On Friday May 17th, 2019, the Council of Ministers of the European Union presented the creation of a blacklist identifying the perpetrators of cybercrimes located outside the EU.
Thus this is a new legal context which has been validated by the EU in order to try to reduce the continuously growing cyberattacks’ number. Now, the EU will indeed be able to sanction individuals or entities involved in the cyberattacks carried out from outside the EU.
Europe seeks through this measure to protect as far as possible the most critical infrastructures, regarding electoral or health systems for example, from cybercriminals, by abolishing the impunity which the international hackers seemingly enjoyed.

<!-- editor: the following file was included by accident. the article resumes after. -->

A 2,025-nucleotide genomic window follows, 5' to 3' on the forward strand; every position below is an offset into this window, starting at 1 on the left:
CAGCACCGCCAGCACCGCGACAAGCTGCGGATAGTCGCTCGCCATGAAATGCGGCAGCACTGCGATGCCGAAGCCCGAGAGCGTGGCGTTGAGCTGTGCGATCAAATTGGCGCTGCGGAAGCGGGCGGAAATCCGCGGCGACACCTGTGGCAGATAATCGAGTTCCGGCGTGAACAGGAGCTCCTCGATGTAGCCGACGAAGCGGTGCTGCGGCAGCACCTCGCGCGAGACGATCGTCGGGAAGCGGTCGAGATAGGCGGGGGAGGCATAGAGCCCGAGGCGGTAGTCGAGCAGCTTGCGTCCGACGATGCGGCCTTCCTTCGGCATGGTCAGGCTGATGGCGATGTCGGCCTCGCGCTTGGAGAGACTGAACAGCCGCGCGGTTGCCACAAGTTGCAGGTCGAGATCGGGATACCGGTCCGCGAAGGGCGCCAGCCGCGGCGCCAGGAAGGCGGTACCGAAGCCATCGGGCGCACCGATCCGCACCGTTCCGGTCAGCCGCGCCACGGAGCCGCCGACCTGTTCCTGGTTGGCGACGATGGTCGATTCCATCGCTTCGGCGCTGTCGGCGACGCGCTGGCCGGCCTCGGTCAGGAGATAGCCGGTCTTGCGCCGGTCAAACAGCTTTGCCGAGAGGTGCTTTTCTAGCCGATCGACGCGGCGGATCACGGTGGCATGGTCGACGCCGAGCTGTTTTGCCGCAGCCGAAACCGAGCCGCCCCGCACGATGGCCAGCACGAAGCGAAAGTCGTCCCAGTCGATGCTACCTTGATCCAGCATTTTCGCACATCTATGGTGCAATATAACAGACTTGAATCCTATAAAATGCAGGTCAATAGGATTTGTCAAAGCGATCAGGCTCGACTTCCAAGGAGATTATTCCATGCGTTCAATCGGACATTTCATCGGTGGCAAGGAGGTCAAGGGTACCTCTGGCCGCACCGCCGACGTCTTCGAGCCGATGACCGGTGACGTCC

If there is no name on this famous list today, the situation could change soon.
Recently, the British Foreign Secretary, Jeremy Hunt declared that “for too long now, hostile actors have been threatening the EU’s security through disrupting critical infrastructure, attempting to undermine democracy and stealing commercial secrets and money running to billions of Euros. Hence, this decision was necessary.”
It’s now very clear that the cyberattacks carried out by nations, against nations or entities, tend to multiply. It’s important to note that these sanctions can be retroactive. To this day, the sanctions are not clearly defined: travel bans and assets freeze against those we know have been responsible for these actions? Several options are presently being studied.